W3C home > Mailing lists > Public > public-html@w3.org > July 2011

Re: correct and incorrect uses of canvas

From: Henri Sivonen <hsivonen@iki.fi>
Date: Fri, 15 Jul 2011 17:11:16 +0200
To: Jonas Sicking <jonas@sicking.cc>
Cc: Steve Faulkner <faulkner.steve@gmail.com>, HTMLWG WG <public-html@w3.org>, Frank Olivier <Frank.Olivier@microsoft.com>, Richard Schwerdtfeger <schwer@us.ibm.com>, Cynthia Shelly <cyns@microsoft.com>, David Singer <singer@apple.com>, "Tab Atkins Jr." <jackalmage@gmail.com>, Edward O'Connor <hober0@gmail.com>, Canvas <public-canvas-api@w3.org>
Message-ID: <1310742676.2270.102.camel@shuttle>
On Thu, 2011-07-14 at 13:40 -0700, Jonas Sicking wrote:
> We can and should improve the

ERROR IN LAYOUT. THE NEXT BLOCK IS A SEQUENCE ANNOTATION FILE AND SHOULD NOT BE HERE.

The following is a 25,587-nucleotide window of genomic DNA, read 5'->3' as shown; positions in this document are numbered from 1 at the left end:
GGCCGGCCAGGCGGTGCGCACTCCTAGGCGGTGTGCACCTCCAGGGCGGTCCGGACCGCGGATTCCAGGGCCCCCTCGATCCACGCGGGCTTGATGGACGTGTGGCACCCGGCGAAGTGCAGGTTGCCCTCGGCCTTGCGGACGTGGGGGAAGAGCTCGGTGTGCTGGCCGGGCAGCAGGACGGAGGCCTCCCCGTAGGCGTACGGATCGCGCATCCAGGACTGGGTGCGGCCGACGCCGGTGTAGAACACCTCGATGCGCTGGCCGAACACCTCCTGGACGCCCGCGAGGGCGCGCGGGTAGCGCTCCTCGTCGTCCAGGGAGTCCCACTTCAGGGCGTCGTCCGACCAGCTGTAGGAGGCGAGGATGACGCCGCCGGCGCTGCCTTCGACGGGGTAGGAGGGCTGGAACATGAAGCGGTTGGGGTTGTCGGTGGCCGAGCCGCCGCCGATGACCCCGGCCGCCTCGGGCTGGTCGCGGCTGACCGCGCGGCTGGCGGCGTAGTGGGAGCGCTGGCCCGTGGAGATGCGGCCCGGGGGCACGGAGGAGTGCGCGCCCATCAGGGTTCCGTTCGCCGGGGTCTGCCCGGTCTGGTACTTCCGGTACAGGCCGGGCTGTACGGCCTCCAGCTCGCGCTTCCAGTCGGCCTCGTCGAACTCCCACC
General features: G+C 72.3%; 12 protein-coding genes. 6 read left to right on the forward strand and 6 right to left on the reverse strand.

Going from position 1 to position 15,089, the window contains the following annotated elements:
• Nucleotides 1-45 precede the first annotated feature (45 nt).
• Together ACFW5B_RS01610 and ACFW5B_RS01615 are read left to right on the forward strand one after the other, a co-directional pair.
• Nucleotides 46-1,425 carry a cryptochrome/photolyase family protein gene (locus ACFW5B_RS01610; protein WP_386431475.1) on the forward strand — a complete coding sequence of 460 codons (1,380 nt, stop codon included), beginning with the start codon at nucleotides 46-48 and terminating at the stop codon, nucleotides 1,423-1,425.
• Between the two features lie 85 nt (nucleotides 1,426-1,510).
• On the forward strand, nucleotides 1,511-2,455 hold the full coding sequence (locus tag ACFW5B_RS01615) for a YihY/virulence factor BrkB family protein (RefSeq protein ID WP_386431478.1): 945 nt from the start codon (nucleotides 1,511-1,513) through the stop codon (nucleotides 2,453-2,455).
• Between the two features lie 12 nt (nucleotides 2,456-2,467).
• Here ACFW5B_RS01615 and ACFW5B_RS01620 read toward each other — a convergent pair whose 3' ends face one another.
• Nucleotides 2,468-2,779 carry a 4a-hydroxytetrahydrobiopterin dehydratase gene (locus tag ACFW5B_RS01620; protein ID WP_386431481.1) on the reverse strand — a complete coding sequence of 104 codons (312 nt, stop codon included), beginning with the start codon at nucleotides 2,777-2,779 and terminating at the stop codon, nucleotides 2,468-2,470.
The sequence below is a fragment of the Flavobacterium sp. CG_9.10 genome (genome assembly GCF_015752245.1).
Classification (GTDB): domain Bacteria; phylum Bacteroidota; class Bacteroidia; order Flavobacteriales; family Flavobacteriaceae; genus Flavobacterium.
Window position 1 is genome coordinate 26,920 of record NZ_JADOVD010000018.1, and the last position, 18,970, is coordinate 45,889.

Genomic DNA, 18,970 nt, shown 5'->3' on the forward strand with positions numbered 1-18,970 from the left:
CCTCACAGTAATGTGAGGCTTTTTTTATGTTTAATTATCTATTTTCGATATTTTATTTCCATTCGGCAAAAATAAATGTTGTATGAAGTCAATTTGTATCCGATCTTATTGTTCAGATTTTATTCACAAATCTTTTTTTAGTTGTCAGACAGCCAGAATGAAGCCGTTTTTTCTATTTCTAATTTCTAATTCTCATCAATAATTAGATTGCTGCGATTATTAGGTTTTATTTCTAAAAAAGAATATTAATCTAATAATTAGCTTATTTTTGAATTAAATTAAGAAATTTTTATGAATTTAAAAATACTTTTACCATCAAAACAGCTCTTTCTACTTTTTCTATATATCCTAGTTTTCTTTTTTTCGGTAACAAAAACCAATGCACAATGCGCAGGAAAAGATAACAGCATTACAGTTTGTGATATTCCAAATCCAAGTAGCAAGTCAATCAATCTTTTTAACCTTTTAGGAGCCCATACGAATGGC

> SVG DOM to attract more people, but I suspect there will always be a
> group of people that choose to use canvas anyway due to better
> performance or other reasons.

Do you have examples of people choosing <canvas> over SVG for perf
reasons? Are the perf reasons data-based or merely assumed? Are the perf
reasons the kind of quality of implementation issues that can be
considered to be transient and addressed over the next couple of years?

In theory, SVG should be able to outperform <canvas> for painting,
because the browser engine gets to control how often to repaint, what
parts to repaint and can avoid intermediate bitmaps when the path
stroking and filling can be performed nearer hardware and there are
guaranteed not to be readbacks because the browser knows there aren't
filters in use.

So in theory, if SVG has performance issues, they should be attributable
to the DOM. If a sub-DOM is used for accessibility in the <canvas> case,
then the <canvas> case has a DOM, too.

-- 
Henri Sivonen
hsivonen@iki.fi
http://hsivonen.iki.fi/
Received on Friday, 15 July 2011 15:11:51 UTC

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